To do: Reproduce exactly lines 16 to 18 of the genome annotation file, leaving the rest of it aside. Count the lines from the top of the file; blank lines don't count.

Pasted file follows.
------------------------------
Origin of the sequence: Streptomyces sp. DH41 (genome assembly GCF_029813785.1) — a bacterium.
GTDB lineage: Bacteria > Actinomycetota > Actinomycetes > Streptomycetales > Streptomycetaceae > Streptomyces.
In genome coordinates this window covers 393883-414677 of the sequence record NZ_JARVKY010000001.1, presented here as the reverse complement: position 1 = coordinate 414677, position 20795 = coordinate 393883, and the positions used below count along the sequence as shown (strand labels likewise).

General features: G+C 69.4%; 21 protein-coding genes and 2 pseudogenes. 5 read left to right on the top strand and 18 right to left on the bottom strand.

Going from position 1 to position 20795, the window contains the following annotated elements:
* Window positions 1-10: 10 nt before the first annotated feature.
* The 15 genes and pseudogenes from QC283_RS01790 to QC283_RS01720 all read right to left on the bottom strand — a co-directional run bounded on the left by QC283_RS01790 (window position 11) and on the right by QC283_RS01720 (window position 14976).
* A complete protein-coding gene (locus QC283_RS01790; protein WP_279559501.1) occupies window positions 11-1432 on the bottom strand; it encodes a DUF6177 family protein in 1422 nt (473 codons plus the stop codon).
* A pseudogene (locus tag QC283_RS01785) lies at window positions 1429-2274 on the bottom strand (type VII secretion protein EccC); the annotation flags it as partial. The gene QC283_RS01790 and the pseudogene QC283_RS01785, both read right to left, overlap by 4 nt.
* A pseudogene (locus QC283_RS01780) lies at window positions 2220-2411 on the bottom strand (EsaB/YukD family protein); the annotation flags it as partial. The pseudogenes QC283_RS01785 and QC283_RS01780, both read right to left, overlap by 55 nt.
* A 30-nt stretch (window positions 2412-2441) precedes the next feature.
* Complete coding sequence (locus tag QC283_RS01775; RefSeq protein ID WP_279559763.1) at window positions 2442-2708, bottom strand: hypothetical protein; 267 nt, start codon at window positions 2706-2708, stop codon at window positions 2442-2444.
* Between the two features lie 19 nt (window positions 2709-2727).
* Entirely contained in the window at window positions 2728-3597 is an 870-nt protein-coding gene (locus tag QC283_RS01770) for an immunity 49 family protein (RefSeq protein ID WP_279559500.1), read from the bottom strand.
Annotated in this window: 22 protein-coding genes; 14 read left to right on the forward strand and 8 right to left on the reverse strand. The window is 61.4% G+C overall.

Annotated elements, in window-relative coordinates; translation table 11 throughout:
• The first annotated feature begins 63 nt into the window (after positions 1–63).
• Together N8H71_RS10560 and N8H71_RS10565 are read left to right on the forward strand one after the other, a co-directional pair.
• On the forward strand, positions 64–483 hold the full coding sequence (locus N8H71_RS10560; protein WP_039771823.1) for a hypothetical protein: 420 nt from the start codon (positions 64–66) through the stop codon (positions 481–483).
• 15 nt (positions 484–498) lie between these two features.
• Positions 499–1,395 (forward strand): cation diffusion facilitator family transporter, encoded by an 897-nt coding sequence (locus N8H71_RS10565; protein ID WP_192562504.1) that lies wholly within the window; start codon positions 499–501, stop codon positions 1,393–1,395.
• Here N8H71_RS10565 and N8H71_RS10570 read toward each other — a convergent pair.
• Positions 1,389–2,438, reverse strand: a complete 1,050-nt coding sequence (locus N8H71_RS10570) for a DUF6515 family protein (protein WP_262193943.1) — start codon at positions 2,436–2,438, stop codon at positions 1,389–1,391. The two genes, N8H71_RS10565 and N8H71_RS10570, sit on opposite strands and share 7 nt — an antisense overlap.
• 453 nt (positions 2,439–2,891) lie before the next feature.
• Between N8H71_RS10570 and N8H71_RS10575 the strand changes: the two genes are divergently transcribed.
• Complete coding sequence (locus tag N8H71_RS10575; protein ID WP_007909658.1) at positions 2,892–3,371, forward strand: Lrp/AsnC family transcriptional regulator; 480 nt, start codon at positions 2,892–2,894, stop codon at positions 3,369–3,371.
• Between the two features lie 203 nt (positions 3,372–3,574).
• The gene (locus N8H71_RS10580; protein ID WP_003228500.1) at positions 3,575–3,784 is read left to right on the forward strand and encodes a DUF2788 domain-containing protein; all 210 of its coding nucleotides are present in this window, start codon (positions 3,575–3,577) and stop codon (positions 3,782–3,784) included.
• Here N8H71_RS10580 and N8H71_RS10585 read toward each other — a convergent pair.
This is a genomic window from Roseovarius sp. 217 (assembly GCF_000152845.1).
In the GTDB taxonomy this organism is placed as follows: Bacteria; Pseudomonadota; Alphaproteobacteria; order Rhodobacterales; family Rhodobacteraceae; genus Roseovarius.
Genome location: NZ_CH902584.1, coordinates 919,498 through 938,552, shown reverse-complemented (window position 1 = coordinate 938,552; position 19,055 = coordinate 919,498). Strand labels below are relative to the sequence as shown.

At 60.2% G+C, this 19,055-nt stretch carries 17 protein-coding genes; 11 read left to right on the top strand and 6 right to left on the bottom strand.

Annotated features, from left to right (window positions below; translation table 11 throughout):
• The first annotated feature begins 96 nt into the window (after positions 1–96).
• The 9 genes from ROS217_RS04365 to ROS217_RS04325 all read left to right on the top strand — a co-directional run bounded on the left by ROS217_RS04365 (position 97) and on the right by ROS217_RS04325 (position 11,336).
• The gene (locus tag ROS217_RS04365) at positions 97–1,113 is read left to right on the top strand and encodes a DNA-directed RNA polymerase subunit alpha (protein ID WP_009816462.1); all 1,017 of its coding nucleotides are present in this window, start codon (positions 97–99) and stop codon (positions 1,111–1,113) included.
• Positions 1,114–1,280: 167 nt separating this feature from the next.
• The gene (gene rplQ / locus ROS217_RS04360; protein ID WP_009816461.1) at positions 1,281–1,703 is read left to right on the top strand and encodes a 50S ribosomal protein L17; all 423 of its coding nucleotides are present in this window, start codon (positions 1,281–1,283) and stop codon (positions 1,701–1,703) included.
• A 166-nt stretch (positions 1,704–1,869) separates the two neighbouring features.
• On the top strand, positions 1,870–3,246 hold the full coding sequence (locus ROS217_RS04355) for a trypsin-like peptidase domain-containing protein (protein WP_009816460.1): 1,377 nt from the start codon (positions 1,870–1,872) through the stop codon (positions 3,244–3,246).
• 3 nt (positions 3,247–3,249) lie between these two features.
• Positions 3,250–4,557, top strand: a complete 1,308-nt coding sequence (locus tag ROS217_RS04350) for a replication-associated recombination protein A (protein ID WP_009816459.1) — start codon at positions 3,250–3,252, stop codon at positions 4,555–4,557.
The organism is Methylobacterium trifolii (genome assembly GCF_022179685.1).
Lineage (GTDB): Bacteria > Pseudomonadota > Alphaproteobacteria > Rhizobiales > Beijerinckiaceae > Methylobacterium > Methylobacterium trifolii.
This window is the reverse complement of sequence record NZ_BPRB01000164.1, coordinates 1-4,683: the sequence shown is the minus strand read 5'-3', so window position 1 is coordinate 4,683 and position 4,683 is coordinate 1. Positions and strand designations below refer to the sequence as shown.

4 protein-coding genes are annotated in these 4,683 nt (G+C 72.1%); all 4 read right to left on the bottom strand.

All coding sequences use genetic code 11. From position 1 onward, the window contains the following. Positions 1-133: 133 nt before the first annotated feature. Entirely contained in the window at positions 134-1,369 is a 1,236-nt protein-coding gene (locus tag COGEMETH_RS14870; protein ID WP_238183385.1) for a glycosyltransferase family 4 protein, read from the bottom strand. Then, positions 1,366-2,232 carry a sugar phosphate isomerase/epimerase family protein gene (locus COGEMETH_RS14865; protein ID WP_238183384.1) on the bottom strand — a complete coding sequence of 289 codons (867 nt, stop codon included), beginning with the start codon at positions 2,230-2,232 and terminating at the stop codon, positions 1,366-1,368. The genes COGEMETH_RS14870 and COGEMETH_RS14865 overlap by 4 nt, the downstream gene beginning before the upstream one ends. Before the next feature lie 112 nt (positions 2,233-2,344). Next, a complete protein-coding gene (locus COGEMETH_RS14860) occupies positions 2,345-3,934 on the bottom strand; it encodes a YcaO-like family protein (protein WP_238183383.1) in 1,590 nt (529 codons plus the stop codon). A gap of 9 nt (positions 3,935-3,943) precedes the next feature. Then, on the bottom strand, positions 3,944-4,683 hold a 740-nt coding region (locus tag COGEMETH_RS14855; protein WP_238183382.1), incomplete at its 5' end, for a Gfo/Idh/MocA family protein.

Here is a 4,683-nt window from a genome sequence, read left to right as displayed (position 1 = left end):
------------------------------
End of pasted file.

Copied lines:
Annotated elements, in window-relative coordinates; translation table 11 throughout:
• The first annotated feature begins 63 nt into the window (after positions 1–63).
• Together N8H71_RS10560 and N8H71_RS10565 are read left to right on the forward strand one after the other, a co-directional pair.